Categorized | Election 08, Debates

Popcorn and Politics: Theater Crowd Sees Obama Victory at First Debate

BY MATT DURNING //

EL CERRITO – A capacity crowd of more than 500 people gathered at the Cerrito Speakeasy Theater in El Cerrito last night to watch the first debate between presidential candidates John McCain and Barack Obama.

Afterward, national pundits appeared hesitant to declare a victory for either candidate, but for Crystal Higgins, 44, of Concord, the victor was clear.

“Obama came out on top. He really showed us that he has what it takes to be our leader, to get us out of this rut that we’ve been in, and to earn us the respect again that Bush has lost for our country.”

Wearing pro-Obama t-shirts, hats, and buttons, the lively theater audience expressed seemingly unanimous support for the Democratic candidate, cheering loudly for Obama and booing enthusiastically for McCain throughout the 90-minute event.

“There’s no doubt who every single person in this theater is going to vote for,” said Michael McCarthy, 31, a law student at UC Berkeley.

Repeating established campaign themes, McCain took every opportunity to characterize Obama as too “naïve” and “inexperienced” to lead the country, while Obama frequently associated McCain with what he called the failed policies of the Bush administration.

In particular, Obama sought to connect the $10 billion a month America is currently spending in Iraq with the country’s lack of universal health care coverage and what he sees as an inadequate federal investment in education, science and technology, especially renewable energy projects.

David Wheeler, 30, of Pinole said he was impressed by Obama’s ability to communicate the cause and effect dynamics of complex issues and felt McCain spent too much time focusing on isolated policy positions.

“Obama was looking at the forest whereas McCain concentrated on the trees,” he said.

While neither candidate seemed to deliver any clear knockouts or major gaffes, both local reaction and national polling immediately following the debate showed increased public confidence in Obama’s ability to handle critical foreign policy and national security issues.

“I think there were a lot of questions about his foreign policy stance and whether or not he was capable of answering international threats,” said Gabrielle Rhodes-Dreyer, 23, of El Cerrito, “and I think he answered those questions very well.”

A CNN/Opinion Research Corp survey of debate watchers agreed, finding McCain’s edge on the question of which candidate would best handle terrorism had fallen to just four percent, 49 – 45.

Similarly, among a group of undecided Republican-leaning voters in St. Louis, Obama’s debate performance achieved significant gains on the question of who would do better on foreign policy (closing the gap with McCain by eight points), according to a set of dial and focus groups conducted during and after the debate by Democracy Corps, a national opinion research polling firm.

“I think that Obama showed his confidence and his capability and he seemed to take the higher ground,” said Sandhya Ramadas, 26, of Berkeley.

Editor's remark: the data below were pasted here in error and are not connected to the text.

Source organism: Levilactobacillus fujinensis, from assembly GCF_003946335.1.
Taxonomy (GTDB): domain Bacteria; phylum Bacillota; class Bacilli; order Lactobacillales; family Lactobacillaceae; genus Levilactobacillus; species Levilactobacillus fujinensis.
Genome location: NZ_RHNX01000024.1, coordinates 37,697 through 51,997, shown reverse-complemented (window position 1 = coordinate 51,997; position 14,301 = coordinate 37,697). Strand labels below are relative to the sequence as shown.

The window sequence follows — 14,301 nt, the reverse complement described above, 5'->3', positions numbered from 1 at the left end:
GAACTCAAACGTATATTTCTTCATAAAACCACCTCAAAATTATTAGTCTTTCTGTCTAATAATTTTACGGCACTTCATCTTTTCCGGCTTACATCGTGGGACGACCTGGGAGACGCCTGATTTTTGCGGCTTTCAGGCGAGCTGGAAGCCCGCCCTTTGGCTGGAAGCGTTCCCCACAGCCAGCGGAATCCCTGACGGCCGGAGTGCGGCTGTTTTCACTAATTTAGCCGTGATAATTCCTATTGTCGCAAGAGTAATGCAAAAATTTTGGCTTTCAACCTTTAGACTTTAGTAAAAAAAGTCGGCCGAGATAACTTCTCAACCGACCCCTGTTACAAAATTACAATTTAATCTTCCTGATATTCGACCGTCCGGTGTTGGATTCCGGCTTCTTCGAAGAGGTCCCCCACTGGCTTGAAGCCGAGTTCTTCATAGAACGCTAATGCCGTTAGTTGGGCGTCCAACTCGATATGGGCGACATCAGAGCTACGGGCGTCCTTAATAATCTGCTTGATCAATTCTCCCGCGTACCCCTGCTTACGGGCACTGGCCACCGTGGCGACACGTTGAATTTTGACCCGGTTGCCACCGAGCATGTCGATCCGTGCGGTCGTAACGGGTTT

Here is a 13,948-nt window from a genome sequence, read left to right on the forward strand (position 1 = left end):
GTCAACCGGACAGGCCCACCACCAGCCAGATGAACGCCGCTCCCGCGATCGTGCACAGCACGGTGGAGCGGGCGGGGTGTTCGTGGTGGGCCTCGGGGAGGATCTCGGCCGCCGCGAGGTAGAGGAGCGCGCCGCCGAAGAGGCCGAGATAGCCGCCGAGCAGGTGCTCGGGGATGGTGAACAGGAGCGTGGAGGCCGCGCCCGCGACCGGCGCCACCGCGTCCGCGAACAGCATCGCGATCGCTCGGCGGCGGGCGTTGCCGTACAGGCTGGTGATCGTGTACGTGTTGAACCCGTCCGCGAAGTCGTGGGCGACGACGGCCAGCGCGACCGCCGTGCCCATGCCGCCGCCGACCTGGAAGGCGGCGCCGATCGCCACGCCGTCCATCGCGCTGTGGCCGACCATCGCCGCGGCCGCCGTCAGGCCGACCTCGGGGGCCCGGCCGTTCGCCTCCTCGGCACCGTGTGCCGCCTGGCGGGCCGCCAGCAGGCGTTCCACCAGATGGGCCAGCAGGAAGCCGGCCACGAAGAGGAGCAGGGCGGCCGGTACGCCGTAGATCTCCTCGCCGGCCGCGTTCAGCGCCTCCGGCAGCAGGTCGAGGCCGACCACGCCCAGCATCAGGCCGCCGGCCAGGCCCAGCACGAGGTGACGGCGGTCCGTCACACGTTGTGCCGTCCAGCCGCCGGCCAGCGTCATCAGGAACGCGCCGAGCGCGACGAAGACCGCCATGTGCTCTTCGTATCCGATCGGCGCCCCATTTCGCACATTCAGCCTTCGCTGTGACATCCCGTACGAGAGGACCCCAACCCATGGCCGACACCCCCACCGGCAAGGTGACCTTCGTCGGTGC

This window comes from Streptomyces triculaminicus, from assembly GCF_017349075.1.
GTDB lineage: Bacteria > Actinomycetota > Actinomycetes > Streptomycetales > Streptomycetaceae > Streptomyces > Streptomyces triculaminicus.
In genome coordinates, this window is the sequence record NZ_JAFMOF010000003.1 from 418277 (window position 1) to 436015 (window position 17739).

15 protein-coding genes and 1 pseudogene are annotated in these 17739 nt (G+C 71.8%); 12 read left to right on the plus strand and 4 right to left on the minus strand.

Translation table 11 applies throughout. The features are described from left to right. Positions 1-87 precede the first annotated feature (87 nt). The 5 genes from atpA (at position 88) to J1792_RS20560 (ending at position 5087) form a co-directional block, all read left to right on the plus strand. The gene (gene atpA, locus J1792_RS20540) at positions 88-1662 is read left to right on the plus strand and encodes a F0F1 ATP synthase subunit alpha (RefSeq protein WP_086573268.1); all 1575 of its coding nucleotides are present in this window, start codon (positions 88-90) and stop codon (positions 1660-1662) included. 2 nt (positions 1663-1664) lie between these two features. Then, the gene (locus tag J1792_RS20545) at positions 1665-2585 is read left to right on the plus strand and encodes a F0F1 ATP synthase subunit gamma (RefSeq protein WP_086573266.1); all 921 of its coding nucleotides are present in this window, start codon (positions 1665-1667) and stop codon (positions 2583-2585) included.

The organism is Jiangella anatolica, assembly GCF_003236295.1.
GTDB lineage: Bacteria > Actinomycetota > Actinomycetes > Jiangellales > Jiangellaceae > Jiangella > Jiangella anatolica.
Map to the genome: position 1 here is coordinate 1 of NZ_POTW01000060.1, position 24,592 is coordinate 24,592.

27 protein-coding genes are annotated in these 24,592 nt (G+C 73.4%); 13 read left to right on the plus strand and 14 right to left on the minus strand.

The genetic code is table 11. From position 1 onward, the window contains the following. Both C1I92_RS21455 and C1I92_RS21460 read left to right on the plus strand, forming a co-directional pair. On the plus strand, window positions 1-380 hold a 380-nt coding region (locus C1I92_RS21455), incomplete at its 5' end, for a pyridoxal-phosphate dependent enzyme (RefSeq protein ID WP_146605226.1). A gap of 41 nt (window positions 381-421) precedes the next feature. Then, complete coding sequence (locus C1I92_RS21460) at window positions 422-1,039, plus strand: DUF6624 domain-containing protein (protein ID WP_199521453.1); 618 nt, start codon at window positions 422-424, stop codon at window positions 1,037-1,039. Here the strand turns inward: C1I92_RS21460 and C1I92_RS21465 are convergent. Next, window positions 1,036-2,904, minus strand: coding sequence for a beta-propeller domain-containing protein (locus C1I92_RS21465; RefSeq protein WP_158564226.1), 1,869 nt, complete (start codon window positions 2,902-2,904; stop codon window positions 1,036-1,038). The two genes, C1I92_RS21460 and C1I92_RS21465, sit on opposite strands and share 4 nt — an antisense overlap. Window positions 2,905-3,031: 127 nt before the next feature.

Against the backdrop of the nation’s impending financial crisis, moderator Jim Lehrer opened the foreign policy-themed debate by asking a series of questions about the economy and the Bush administration’s proposed $700 billion bailout.

McCain focused his economic arguments on government waste and greed, promising that as president he would veto all bills tainted with earmarks.

At one point, in response to a question on how he might cut back spending in the wake of the current financial crisis, McCain suggested he would consider a spending freeze on everything but defense, veteran’s affairs, and entitlement programs.

McCarthy, a law student and Obama supporter, was unconvinced. “I thought that McCain sounded very unsure during the economic portion of the debate. I thought he had an arguing strategy that is not very sympathetic to people.”

Obama countered by describing McCain’s economic plan as “using a hatchet where you need a scalpel” and said that “eliminating earmarks alone is not a recipe for how we are going to get the middle class back on track.”

“When you look at your tax policies that are directed primarily at those who are doing well, and you are neglecting people who are really struggling right now, I think that is a continuation of the last eight years, and we can’t afford another four,” Obama said.

Theater patrons seemed pleased that Lehrer chose to focus so much time – more than a third of the debate – on domestic policy issues. Nearly all felt Obama answered those questions more effectively than McCain.

“Foreign policy is important, but looking after people at home is even more important,” said Bill Higgins, 39, of Concord. “I think Obama wants to help guys like you and me, the little people, whereas all McCain is talking about it cutting taxes on big corporations.”

Leaving the theater, patrons were already discussing plans to come back on Oct. 2 to watch the vice-presidential debate between Gov. Sarah Palin and Sen. Joe Biden. Most appeared motivated by the anticipation of how Palin would perform.

For Hari O’Connell, a UC Berkeley law student, expectations were unmistakable.

“I’m hoping to see dramatic humiliation of Sarah Palin,” he said.

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